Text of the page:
68%

of Canadian CEOs are investing more capital in buying new tech over the next three years

A "digital workforce" does not mean that every employee is a software programmer. Rather, the digital workforce is willing and able to learn rapidly and adopt new ways of working made possible by technology and flatter organizational structures. Many CEOs already see the importance of this, with four out of 10 believing they foster engagement by investing in a combination of technical and soft-skills training at all levels, with encouragement to learn, innovate and collaborate across traditional siloes. Performance measurement, recognition programs and team leader-as-coach are additional levers that leaders can use to create a growth- and innovation-oriented culture. The rapid shift to remote work at the start of the pandemic tested all organizations to quickly adapt to new technologies and work practices – a perfect illustration of why a "digital workforce" is future-proof.

New work models, new complexities

Many organizations have by now recognized that their formal remote work policies and programs, developed before the pandemic, are no longer fit for purpose. With more pervasive and sustained remote work, managers are clarifying expectations for a range of policies such as core working hours and permissible work locations, appropriate use of company technology outside the company office, eligibility for reimbursement for home office related expenses, health and safety in the home office, and others. Some may also need to invest in performance management training to help managers effectively motivate and manage their hybrid workforce.

Increased flexibility in work locations can also bring increased legal complexity to the workplace. Organizations will benefit from having a strategy for navigating the legal risks of change, including compliance with employment standards, constructive dismissal claims, class action risks, unionization-related issues, human rights and occupational health and safety. Similarly, setting up work in remote locations (including provinces and countries) may result in tax, immigration or data security implications.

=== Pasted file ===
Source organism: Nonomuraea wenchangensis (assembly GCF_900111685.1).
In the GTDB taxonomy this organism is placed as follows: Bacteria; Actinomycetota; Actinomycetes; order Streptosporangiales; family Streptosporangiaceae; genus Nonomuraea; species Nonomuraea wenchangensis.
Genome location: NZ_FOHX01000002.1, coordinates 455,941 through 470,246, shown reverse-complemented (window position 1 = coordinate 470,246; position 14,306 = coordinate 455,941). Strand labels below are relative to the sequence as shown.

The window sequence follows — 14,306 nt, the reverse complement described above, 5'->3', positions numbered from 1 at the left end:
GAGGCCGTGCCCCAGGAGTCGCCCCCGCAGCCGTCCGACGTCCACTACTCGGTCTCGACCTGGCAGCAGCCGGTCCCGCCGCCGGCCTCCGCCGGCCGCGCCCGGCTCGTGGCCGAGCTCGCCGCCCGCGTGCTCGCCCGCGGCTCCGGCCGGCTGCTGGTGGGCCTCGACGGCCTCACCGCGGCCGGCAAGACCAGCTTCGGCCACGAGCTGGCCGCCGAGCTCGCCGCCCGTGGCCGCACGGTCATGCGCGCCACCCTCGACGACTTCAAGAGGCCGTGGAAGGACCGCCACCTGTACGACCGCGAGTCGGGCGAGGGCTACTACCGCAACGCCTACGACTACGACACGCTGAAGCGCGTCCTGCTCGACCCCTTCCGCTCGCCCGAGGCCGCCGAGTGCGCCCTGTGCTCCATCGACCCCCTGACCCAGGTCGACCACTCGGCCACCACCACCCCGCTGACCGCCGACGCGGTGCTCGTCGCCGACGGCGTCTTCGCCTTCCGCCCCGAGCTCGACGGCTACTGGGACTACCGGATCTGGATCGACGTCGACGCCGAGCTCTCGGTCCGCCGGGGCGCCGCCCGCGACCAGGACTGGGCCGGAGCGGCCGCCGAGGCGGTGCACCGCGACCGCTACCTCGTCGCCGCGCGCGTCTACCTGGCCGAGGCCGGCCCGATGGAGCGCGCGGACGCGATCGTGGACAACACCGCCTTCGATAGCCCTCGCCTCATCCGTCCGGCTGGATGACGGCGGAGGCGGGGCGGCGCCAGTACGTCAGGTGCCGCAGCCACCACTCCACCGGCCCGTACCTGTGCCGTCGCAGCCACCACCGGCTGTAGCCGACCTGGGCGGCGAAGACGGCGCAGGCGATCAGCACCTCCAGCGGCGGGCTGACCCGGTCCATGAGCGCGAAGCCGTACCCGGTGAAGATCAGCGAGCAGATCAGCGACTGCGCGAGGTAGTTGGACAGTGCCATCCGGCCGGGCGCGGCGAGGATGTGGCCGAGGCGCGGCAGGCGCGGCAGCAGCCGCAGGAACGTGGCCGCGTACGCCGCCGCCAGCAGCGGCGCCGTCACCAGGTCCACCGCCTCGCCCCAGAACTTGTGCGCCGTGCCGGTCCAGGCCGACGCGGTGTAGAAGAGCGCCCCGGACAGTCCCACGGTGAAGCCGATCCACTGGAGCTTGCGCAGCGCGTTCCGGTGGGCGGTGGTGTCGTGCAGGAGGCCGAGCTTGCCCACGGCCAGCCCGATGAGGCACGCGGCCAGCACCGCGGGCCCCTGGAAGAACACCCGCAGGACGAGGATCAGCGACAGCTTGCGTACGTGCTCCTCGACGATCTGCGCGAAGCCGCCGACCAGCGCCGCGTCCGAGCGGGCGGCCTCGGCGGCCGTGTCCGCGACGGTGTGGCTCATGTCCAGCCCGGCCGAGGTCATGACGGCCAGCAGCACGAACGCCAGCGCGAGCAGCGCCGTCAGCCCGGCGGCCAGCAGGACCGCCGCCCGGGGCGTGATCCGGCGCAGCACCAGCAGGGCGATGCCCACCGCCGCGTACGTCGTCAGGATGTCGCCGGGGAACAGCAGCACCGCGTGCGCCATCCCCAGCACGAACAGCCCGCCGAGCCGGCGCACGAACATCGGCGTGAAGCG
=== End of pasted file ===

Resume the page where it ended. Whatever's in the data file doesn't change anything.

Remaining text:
Lisa Cabel

"Not all employees will be equally impacted by the transition to a hybrid work model. As such, employers should be prepared to address individual employees who require accommodations based on protected human rights grounds, including disability, family status or religion."

— Lisa Cabel, National Leader, Employment and Labour Law, KPMG Law LLP, KPMG in Canada

A sound understanding of the organization's legal obligations and risk exposure is key to effectively designing flexible work models and planning for future changes. It's also important to design a communication strategy that meets the employer's legal obligations while mitigating legal risk.

Key takeaways

Hybrid and remote work models are best designed with purpose. A well-constructed model and related supports will effectively address the human, legal and technical complexities. And whether such models remain pervasive or not, organizations will benefit from taking a strategic approach to the future of work. A broad range of talent development and management strategies are needed to create and sustain a truly agile organization.

Leaders should:

  • Think carefully about how hybrid work helps achieve organizational goals. Ask "What needs to be true for a hybrid model to be the right choice for us?"
  • Connect with workers who may be adversely affected by remote work and ensure their voices are heard and that they are treated equitably
  • Engage onsite and field workers and continue to listen to, recognize and inspire them
  • Invest in a portfolio of technology and learning programs to help sustain workforces that will thrive in the digital age
  • Support managers as they deal with the added complexity of distributed teamwork. This is an opportunity to reinforce good leadership and management practices for high-performing teams
  • Prepare leaders and employees for responding to evolving occupational health and safety protocols and update policies and procedures to reflect a more flexible approach to work